Den of thieves

A potent criticism of sanctuary in the precincts of religious houses was that those precincts became dens of thieves. Though no doubt exaggerated as a general characterization of sanctuary precincts, it was true in some cases. Here are some who seem to have made Westminster Abbey their base for further crime.

In Oct 1520, four men – Edward Wyx, Robert Loksmyth, William Stone, and Robert Hastyngs, all of Westminster – took sanctuary at Westminster Abbey for felony. Less than two weeks later they left, having been recruited to commit another crime.


Their later indictment claimed that two men of Kingsbury, Middx (about 10 miles northwest of Westminster) – chaplain George Pepper and yeoman William Wrenche – had commissioned the four men to break into the house of another Kingsbury chaplain, John Bisshop. They stole a large range of household objects from Bisshop’s house, including a missal, two bows and arrows, and a good deal of linen and silver plate.

The implication of the indictment is that Pepper and Wrenche, for some reason resentful or envious of John Bisshop and his substantial goods, looked to a gang of likely miscreants hanging out in the Westminster Abbey precinct to break into his house and steal them.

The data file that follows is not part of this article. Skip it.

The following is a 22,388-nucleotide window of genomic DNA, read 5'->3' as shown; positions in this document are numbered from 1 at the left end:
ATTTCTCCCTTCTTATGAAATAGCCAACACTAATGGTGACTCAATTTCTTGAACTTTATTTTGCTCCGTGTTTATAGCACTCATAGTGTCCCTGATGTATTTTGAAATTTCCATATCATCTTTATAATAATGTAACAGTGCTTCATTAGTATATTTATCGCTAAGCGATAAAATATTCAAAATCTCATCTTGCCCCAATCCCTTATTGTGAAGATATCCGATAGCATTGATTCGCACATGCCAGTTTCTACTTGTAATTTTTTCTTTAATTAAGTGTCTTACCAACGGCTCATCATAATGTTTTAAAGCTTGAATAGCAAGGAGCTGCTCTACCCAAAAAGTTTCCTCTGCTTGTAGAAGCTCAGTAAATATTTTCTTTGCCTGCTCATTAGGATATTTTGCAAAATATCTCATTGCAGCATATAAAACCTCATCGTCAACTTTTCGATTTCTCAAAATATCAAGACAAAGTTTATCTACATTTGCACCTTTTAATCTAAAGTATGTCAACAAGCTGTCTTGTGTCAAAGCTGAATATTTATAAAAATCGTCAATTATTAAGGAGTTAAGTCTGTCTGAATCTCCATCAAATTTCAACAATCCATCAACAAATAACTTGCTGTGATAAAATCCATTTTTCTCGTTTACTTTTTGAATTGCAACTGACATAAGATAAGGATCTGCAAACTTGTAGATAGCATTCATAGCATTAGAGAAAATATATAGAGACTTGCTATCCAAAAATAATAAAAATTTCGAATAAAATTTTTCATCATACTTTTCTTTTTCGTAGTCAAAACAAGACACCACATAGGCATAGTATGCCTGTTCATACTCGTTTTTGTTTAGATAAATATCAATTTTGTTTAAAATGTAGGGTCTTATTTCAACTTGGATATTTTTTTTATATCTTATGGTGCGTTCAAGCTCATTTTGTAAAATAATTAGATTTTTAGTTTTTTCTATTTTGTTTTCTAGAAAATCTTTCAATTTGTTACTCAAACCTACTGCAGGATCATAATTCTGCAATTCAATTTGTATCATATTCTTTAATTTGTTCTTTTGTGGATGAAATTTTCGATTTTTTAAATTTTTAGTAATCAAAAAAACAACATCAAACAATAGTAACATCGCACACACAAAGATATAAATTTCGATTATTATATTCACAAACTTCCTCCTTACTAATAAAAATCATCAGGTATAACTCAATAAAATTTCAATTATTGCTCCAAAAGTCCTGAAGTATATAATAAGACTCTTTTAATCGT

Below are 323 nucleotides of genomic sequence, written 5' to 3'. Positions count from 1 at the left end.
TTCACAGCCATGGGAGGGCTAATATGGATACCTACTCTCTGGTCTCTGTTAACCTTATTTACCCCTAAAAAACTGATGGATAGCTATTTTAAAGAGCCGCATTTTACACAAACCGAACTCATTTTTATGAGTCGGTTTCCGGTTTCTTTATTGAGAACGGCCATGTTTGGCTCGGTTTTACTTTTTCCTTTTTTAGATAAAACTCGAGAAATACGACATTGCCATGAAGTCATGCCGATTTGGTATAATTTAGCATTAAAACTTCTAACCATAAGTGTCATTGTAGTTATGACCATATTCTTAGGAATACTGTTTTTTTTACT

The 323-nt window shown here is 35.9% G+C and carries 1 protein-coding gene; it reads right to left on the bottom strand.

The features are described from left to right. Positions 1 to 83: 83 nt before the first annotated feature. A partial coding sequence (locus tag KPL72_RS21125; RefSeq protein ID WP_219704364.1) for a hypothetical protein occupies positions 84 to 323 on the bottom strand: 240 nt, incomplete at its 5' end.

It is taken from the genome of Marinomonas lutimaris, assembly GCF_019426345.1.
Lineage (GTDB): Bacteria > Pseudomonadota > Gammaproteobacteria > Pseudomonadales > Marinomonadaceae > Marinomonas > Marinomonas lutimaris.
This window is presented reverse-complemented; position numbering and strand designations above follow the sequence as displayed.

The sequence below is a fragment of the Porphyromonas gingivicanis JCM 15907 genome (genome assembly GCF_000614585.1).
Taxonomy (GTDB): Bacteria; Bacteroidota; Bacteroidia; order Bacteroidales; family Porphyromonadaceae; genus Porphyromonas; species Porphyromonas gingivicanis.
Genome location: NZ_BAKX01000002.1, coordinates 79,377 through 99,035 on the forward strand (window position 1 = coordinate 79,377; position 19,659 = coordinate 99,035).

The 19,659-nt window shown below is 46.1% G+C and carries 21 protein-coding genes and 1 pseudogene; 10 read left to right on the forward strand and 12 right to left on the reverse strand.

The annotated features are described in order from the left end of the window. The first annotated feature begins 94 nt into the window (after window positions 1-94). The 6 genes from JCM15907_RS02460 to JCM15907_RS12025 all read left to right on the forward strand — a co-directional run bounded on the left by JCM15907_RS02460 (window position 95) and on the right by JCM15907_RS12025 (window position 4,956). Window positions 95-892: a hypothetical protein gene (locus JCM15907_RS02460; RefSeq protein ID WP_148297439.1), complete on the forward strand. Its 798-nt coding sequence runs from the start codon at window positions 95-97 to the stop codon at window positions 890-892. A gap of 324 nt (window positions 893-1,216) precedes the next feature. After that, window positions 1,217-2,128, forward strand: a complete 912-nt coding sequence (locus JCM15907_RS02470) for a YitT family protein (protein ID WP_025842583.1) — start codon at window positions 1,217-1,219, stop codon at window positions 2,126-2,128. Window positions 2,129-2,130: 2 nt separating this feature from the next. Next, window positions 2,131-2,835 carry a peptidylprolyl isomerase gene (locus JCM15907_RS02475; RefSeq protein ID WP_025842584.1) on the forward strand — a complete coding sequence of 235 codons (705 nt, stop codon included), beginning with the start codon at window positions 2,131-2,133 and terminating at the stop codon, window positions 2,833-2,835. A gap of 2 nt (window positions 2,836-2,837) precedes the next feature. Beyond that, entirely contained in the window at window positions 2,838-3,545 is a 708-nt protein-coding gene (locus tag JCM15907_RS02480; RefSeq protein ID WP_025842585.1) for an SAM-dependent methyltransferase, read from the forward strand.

Afterwards, the indictment continued, the four burglars were received back at Westminster by yeoman Thomas Wrexham and smith William Broun, who likely sheltered them post-crime or perhaps fenced the goods. So a large circle of men was allegedly involved in and profited from this crime – all facilitated by the handy concentration of felons loitering in the abbey precinct.

It’s not clear what happened after this to Wyx, Loksmyth, Stone, and Hastyngs, or the Kingsbury duo Pepper and Wrenche, or Westminster receiver Broun. In fact the paperwork for this case survives only because of the second of the Westminster receivers, Thomas Wrexham. When Wrexham was indicted as accessory, he himself immediately scampered into the Westminster sanctuary, but days later he was forcibly extracted by the Middlesex undersheriff. When brought before King’s Bench on his felony charge, he pleaded sanctuary.

But the crown was not as zealous as local law enforcement when it came to arresting felons in sanctuary: the king’s attorney accepted Wrexham’s claim that the breach of sanctuary had been unlawful.


The justices thus ruled that Wrexham was to be restored to his sanctuary. Had the four burglars gone back to sanctuary and similarly later been seized, their plea of sanctuary probably wouldn’t have succeeded: committing a felony post-sanctuary-taking nullified its protection. But Wrexham was presumably permitted his asylum as it was his first shot.

TNA, KB 9/483 mm. 16-18; KB 27/1040, rex m. 1

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